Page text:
EXERCISE 4.7 [extra - not in book]

As we move into a highly mobile information environment, with network-enabled phones, should we expect new interaction paradigms to emerge?

answer available for tutors only

This is an interesting question, because on the one hand, constant connectivity is not something we expect today and it may very well change how we think about information on demand. Indeed, the increase in mobile telephony that marked the decade of the 1990s has changed our expectations for person-person communication. On the other hand, the interfaces on mobile phones are very reminiscent of computing in past decades, with textual based keyboard only interaction on small screens with low-quality resolution and color. We are seeing new modes of communication facilitated by old forms of interaction.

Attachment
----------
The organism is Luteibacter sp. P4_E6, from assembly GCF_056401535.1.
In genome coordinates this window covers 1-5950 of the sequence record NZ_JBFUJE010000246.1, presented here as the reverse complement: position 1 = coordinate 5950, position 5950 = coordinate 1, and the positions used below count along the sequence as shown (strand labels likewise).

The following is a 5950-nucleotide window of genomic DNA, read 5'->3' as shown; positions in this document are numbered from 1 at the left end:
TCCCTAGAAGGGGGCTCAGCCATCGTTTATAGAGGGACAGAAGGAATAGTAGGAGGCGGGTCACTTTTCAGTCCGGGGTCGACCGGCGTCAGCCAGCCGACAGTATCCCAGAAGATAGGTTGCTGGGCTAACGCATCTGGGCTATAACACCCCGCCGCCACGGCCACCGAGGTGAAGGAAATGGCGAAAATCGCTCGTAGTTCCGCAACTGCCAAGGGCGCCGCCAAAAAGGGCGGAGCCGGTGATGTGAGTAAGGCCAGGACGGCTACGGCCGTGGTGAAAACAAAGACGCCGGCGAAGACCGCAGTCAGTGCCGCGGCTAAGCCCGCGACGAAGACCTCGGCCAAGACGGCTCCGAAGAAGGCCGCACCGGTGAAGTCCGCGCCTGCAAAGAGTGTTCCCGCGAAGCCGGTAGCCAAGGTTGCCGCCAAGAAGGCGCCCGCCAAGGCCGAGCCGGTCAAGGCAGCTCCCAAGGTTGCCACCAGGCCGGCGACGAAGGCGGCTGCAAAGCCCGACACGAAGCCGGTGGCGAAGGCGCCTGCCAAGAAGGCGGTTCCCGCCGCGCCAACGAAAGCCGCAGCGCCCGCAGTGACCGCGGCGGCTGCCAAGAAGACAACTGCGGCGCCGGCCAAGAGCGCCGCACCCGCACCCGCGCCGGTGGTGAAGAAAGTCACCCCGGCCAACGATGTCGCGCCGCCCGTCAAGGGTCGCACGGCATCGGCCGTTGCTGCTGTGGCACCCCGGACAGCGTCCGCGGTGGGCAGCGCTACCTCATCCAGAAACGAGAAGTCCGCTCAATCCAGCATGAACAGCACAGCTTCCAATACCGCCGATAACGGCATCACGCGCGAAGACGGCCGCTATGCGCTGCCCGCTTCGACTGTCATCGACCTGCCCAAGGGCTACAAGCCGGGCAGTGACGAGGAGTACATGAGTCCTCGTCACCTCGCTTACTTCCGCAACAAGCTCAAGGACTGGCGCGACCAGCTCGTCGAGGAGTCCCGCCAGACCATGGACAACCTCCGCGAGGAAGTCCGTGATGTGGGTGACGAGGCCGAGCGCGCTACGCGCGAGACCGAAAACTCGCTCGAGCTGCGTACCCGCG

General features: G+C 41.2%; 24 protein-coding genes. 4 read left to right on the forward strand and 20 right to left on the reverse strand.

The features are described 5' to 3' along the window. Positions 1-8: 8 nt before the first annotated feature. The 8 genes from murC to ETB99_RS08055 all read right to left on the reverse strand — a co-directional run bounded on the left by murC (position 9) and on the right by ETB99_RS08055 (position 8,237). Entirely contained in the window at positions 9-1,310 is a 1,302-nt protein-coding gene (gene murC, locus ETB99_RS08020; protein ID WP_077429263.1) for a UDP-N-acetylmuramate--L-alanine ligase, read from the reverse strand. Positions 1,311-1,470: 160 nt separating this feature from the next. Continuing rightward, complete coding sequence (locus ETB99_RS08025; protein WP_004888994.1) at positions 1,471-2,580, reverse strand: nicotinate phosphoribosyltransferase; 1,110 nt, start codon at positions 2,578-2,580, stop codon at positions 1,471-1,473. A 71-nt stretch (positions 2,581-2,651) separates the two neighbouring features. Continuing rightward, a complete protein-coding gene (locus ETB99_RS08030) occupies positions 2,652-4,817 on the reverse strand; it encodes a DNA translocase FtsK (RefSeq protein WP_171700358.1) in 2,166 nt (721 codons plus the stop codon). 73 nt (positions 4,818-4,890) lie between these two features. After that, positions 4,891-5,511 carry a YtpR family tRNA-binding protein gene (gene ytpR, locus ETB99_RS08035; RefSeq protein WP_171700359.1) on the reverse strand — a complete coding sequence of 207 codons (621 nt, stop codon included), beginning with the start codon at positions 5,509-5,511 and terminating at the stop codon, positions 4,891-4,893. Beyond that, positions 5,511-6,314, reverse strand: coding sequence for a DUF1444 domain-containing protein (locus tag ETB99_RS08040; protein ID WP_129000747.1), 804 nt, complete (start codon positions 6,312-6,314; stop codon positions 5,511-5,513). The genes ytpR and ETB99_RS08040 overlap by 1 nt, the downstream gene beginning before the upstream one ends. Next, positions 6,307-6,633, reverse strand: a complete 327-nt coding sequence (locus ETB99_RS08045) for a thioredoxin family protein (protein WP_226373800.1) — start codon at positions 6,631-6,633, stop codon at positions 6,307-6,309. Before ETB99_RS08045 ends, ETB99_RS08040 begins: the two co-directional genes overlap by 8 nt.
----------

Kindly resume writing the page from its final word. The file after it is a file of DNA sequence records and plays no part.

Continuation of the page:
Individual exercises

ex.4.1 (open), ex.4.2 (tut), ex.4.3 (tut), ex.4.4 (tut), ex.4.5 (open), ex.4.6 (tut), ex.4.7 (tut)

Worked exercises in book


Discuss the ways in which a full-page word processor is or is not a direct manipulation interface for editing a document using Shneiderman's criteria. What features of a modern word processor break the metaphor of composition with pen (or typewriter) and paper? [page 173]

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exercises: 1. human | 2. computer | 3. interaction | 4. paradigms | 5. design basics | 6. software process | 7. design rules | 8. implementation | 9. evaluation | 10. universal design | 11. user support | 12. cognitive models | 13. socio-organizational | 14. comm and collab | 15. task models | 16. dialogue | 17. system models | 18. rich interaction | 19. groupware | 20. ubicomp, VR, vis | 21. hypertext and WWW